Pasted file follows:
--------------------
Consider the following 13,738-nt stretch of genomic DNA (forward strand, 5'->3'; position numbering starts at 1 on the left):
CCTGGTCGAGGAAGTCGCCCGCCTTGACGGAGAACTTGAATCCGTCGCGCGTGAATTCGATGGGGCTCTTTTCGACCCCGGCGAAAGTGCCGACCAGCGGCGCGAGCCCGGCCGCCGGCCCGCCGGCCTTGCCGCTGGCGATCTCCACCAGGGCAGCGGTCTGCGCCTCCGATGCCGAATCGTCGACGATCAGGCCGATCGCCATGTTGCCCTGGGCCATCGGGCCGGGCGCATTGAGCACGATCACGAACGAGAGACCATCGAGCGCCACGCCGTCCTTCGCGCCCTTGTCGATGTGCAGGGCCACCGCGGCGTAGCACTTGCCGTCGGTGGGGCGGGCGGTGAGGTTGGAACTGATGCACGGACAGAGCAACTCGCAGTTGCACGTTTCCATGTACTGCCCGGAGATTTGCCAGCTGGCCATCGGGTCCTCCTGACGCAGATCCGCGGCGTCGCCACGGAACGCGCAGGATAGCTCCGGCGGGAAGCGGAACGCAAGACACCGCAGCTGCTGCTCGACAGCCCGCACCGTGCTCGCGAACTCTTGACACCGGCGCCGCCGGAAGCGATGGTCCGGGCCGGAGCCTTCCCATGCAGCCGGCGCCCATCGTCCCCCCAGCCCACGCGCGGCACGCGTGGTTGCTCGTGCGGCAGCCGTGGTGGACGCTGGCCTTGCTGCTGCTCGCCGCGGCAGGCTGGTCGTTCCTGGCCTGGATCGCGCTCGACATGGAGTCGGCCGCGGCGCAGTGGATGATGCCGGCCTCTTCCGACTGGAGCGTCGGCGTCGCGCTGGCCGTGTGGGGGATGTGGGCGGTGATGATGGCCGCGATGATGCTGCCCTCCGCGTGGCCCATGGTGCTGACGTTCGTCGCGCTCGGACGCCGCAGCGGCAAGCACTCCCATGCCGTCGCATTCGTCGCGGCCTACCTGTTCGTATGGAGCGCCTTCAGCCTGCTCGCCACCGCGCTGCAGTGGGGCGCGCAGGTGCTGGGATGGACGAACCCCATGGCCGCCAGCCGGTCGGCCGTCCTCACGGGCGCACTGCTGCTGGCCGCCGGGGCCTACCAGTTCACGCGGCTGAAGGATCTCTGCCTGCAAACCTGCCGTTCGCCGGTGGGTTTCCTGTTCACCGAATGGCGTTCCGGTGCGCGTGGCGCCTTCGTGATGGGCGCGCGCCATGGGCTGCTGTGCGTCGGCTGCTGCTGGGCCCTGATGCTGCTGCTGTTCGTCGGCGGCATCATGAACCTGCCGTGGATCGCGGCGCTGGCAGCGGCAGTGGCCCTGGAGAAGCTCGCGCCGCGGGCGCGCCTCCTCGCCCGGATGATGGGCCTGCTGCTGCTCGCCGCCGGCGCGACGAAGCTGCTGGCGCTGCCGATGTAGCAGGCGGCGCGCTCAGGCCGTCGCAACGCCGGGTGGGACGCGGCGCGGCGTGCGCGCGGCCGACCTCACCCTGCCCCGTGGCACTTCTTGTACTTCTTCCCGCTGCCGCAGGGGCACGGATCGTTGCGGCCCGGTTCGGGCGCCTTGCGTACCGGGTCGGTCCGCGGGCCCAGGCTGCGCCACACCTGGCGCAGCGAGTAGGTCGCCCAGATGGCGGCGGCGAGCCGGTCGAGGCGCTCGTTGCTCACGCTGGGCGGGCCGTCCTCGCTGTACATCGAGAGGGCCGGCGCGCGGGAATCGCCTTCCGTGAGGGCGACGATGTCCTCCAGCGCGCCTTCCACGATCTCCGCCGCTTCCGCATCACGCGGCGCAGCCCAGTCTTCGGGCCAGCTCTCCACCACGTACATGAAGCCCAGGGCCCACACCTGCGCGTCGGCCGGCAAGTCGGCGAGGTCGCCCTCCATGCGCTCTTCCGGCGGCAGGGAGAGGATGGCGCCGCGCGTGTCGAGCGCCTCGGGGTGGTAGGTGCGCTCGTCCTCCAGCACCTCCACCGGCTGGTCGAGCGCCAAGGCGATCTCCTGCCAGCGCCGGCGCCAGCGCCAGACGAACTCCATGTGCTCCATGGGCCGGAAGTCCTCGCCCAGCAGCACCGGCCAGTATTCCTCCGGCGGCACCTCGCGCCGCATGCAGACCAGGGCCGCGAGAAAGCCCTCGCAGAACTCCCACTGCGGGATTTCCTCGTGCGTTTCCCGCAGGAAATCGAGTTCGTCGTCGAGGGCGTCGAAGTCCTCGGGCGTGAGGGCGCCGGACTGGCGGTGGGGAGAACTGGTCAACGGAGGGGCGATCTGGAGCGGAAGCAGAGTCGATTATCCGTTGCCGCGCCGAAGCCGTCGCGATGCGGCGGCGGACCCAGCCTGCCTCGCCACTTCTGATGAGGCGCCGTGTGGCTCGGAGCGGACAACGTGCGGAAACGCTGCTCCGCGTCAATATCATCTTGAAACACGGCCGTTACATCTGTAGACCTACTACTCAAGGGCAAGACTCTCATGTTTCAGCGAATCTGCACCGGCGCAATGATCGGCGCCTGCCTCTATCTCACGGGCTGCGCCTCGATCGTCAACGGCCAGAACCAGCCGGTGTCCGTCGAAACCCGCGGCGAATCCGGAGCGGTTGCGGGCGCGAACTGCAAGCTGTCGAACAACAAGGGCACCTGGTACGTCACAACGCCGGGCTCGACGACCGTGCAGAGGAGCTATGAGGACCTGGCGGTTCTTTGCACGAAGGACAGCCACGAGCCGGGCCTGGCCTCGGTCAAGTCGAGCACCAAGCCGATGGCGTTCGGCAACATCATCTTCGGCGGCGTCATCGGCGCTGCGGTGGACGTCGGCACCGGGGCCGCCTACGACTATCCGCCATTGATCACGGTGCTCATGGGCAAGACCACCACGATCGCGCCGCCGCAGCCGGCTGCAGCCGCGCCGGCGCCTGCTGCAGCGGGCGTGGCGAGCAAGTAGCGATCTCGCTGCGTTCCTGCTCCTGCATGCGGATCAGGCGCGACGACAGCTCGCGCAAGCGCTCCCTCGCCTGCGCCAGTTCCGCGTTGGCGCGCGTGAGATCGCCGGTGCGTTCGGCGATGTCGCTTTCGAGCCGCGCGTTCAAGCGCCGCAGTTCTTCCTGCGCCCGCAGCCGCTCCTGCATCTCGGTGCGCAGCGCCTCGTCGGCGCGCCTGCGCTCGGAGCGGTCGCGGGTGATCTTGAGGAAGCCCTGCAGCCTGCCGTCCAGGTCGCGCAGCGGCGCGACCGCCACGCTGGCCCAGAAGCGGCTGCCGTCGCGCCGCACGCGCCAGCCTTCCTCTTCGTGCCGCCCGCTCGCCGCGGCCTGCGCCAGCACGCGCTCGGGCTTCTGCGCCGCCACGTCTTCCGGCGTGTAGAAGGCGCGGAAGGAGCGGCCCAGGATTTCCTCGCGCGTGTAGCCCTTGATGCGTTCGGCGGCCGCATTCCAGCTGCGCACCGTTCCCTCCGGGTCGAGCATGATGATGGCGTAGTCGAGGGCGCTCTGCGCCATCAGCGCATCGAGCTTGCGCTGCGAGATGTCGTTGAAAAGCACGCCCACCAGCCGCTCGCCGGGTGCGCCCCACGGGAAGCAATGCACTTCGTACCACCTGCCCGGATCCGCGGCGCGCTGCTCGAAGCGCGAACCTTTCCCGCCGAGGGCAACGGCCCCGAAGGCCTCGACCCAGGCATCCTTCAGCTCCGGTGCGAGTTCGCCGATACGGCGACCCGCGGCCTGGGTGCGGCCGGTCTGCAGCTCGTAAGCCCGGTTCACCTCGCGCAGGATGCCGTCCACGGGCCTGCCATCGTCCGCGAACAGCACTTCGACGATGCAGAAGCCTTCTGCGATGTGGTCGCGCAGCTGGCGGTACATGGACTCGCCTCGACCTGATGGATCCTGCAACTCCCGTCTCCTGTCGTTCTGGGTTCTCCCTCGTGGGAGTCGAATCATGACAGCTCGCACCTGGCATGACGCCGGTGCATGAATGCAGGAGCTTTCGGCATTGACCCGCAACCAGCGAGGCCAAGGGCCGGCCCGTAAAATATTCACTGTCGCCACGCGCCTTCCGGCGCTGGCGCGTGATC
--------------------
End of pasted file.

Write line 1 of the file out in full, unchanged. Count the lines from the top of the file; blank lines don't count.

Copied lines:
Consider the following 13,738-nt stretch of genomic DNA (forward strand, 5'->3'; position numbering starts at 1 on the left):